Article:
Pictures want things, too — they want your attention.

    Mitchell’s thinking is neither teleological in the way that the more ideological takes tend to be, nor is it as open-ended as the economic versions, where any picture can mean anything because it can be put to any use. There’s a fluidity to Mitchell’s work, though not an unbounded one: pictures are created by individual people reliant on specific aesthetics, cultures, and commitments, but they’re more like children: beings who never completely obey their parents’ wishes, who grow into their own, leading very long lives that will take them far from their birthplace, touching other lives, changing them, before passing on.

  • Iconology: Image, Text, Ideology

    University of Chicago Press

  • Picture Theory: Essays on Verbal and Visual Representation

    University of Chicago Press

  • What Do Pictures Want?: The Lives and Loves of Images

    University of Chicago Press

  • Image Science: Iconology, Visual Culture, and Media Aesthetics

    University of Chicago Press


    A flurry of recent books have begun arguing that documentary photography and photojournalism can only partly be understood as a series of objectifying, reifying gazes. Far better, these books argue, to understand photographs as asking of their audience something open-ended, unpredictable, anarchic: they ask of their audience to imagine. No photographer, no matter how skilled, can stop his audience from dreaming. And so photographs preserve a moment of encounter with another human, a moment of possibility in which empathy can bloom between the looker and the looked-at, or, solidarity, or outrage. This is what Ariella Azoulay, in Civil Imagination: A Political Ontology of Photography, calls “the civil gaze,” a means of human connection: “wherever human beings exist together,” as they do when a person looks at the photograph of another, “their existence is a political existence” (100).

  • Civil Imagination: A Political Ontology of Photography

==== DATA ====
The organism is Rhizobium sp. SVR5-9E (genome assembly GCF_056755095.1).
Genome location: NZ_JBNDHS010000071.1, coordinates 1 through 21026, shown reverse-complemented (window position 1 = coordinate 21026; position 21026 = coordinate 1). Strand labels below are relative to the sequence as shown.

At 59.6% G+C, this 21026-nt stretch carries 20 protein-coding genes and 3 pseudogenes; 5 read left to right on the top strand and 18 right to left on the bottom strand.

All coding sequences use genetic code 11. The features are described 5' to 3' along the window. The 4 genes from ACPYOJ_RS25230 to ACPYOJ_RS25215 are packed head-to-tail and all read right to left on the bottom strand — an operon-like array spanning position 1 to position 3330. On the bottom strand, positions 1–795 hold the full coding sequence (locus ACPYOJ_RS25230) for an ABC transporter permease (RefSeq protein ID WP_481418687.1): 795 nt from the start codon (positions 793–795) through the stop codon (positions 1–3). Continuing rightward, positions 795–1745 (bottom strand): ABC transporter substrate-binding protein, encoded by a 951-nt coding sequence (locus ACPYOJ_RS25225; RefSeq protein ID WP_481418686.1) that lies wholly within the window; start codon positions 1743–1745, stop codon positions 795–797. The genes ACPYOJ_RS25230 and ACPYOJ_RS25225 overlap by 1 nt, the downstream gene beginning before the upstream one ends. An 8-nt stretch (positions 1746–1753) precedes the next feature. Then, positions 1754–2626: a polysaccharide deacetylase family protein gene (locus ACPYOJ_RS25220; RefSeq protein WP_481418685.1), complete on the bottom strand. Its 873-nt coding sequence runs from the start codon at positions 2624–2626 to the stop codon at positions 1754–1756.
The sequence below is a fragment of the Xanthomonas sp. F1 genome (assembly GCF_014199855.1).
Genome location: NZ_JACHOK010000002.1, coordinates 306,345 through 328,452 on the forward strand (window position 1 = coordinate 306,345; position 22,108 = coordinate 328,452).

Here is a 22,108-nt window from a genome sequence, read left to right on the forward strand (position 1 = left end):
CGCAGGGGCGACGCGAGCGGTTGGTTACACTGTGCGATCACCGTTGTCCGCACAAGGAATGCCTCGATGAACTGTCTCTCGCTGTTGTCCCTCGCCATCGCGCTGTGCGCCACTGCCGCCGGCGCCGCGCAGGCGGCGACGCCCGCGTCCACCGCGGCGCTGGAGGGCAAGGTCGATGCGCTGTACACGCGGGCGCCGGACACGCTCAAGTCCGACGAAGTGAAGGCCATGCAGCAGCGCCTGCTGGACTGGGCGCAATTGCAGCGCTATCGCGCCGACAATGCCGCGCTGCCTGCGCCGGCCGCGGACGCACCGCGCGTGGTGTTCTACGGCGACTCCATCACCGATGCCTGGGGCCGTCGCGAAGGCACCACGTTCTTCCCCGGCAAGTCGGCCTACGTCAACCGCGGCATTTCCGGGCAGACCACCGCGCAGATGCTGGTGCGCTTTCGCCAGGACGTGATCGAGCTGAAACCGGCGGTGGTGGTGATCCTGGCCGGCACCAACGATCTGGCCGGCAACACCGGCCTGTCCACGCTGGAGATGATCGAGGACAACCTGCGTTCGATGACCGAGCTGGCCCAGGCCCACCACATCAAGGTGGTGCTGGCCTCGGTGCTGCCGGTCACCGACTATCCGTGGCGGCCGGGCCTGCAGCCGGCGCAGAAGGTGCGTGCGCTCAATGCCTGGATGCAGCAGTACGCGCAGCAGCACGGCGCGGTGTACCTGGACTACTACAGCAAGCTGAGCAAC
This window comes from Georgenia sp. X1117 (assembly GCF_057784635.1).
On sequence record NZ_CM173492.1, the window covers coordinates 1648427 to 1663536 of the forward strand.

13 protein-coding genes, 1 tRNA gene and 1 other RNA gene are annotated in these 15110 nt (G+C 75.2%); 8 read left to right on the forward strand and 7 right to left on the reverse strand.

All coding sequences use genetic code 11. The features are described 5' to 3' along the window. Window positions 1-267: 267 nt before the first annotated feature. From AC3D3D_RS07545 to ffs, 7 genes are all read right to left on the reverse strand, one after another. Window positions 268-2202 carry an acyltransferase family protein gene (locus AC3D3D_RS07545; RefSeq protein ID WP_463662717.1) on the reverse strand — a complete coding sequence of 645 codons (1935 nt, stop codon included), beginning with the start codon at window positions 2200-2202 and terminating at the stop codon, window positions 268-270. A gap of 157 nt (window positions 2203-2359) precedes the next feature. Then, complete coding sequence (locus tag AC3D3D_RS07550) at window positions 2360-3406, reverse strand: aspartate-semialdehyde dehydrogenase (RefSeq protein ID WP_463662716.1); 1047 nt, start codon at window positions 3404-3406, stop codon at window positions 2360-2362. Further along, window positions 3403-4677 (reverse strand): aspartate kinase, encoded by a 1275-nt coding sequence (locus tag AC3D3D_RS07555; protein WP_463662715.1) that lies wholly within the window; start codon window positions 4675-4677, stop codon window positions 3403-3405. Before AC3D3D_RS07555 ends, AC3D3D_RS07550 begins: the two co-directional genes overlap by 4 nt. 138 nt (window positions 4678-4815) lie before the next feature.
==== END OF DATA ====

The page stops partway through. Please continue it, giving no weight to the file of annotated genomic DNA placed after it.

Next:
• No Caption Needed: Iconic Photographs, Public Culture, and Liberal Democracy

    University of Chicago Press

  • The Public Image: Photography and Civic Spectatorship

    University of Chicago Press

  • The Cruel Radiance: Photography and Political Violence

    University of Chicago Press


    Every previous book in this list has helped me to think what approach an ecological attunement to photography might take. These three, Roland Barthes’s classic Camera Lucida, Teju Cole’s Known and Strange Things, and Sarah Sentilles’s astounding Draw Your Weapons are in themselves ecological: Camera Lucida, an elegant testament to how allowing ourselves to be marked by a photograph (Barthes likens such an experience to being punctured) is to encounter something wild, something that must be experienced, not analyzed, madness chafed by reality; Known and Strange Things, a thickened web of interwoven essays held together only by Cole’s extraordinary sensitivity to aesthetics, politics, and the conditions of existence; and Draw Your Weapons....

    “The world,” Sentilles writes in her final eponymous chapter, “is made. And can be unmade. Remade.” Draw Your Weapons is one of the finest recent works of nonfiction I’ve encountered, 274-pages made up of seventeen chapters broken into 480 glittering shards on how photography — and literature, and careful thought — feels, a book whose pacing and prose create for its reader the passionate existence the book wants: “Let there be no reason to look away” (274).

  • Camera Lucida

    Hill and Wang

  • Known and Strange Things: Essays

    Random House

  • Draw Your Weapons

    Random House